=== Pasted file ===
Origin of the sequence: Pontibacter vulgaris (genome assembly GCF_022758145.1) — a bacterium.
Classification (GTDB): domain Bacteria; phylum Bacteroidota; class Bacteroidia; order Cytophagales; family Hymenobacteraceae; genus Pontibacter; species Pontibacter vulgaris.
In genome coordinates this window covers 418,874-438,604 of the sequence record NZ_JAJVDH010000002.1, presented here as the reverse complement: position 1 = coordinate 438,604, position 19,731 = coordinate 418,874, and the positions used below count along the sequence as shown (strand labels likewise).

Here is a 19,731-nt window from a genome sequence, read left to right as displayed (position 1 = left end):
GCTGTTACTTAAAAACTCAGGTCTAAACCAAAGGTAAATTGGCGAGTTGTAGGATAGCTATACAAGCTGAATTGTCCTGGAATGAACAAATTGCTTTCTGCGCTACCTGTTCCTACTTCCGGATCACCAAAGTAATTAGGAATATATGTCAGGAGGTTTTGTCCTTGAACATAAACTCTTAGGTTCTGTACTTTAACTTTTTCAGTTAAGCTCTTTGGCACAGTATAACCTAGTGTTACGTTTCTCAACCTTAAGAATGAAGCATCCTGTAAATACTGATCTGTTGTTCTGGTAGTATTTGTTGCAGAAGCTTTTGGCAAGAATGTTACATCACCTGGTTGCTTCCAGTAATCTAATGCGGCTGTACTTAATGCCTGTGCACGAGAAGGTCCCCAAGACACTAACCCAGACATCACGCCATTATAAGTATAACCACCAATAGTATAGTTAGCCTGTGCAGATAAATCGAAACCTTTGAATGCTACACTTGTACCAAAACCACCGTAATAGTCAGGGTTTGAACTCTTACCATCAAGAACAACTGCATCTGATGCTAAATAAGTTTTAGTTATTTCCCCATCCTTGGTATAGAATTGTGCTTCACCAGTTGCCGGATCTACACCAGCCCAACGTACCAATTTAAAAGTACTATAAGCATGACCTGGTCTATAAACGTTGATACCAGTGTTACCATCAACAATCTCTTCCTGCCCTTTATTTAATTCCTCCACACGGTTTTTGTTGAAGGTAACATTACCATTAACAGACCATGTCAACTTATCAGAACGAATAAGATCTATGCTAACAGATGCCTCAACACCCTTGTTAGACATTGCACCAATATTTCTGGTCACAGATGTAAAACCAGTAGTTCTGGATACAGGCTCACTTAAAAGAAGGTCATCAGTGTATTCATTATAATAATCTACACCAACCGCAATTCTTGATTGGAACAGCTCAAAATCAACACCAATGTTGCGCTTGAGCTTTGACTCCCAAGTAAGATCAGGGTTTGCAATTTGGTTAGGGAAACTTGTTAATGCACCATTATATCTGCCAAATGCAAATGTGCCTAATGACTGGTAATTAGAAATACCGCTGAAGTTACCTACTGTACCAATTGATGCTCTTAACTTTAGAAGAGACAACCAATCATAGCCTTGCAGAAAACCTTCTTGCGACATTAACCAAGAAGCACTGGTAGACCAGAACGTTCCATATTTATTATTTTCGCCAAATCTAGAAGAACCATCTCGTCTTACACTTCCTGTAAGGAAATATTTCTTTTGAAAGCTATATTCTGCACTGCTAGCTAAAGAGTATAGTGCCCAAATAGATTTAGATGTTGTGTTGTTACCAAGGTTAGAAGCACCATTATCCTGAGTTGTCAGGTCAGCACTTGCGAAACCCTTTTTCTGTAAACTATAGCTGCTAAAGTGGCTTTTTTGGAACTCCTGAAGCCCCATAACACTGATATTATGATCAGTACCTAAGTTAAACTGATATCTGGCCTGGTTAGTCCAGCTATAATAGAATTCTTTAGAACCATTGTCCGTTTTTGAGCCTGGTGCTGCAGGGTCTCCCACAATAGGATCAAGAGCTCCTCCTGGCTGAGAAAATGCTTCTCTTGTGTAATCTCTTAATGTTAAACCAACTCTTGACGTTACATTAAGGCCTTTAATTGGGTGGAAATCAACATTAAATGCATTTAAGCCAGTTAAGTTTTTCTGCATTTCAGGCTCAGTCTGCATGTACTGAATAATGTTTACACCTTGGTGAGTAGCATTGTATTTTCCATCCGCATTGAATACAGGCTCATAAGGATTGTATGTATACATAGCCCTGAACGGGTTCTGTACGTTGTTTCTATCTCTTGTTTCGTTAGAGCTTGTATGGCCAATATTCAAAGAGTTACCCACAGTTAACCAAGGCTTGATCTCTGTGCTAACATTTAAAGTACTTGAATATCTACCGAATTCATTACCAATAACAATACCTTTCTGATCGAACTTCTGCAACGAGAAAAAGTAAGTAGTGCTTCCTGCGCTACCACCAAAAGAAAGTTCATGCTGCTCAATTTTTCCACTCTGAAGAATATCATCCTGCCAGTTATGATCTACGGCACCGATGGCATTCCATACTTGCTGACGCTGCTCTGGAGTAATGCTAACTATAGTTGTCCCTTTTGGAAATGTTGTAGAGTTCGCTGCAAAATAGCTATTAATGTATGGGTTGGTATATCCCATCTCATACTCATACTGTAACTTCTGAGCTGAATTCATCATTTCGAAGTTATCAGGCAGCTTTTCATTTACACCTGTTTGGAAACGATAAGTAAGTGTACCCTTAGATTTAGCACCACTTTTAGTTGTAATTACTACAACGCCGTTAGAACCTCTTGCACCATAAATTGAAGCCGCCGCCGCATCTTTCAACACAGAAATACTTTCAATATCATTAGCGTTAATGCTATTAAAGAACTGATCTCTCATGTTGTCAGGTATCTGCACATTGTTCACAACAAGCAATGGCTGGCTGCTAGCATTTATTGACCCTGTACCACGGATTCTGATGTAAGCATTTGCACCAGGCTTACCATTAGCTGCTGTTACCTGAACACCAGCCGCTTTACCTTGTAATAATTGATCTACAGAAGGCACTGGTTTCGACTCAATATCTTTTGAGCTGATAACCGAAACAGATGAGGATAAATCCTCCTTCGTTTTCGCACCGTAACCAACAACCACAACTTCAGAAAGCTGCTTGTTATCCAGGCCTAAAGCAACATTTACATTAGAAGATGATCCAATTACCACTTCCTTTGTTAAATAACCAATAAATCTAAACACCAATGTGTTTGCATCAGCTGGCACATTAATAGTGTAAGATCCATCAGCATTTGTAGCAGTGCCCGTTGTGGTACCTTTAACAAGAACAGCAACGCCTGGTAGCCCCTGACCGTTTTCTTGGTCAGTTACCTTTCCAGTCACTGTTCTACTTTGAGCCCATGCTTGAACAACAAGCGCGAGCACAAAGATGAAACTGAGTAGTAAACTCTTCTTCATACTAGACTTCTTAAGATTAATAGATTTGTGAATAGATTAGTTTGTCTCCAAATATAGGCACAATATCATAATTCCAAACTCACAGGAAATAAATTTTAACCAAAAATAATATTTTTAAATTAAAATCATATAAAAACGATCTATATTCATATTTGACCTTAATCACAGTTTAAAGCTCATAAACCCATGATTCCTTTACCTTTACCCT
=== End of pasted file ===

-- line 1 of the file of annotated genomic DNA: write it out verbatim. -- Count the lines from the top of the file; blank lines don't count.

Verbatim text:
Origin of the sequence: Pontibacter vulgaris (genome assembly GCF_022758145.1) — a bacterium.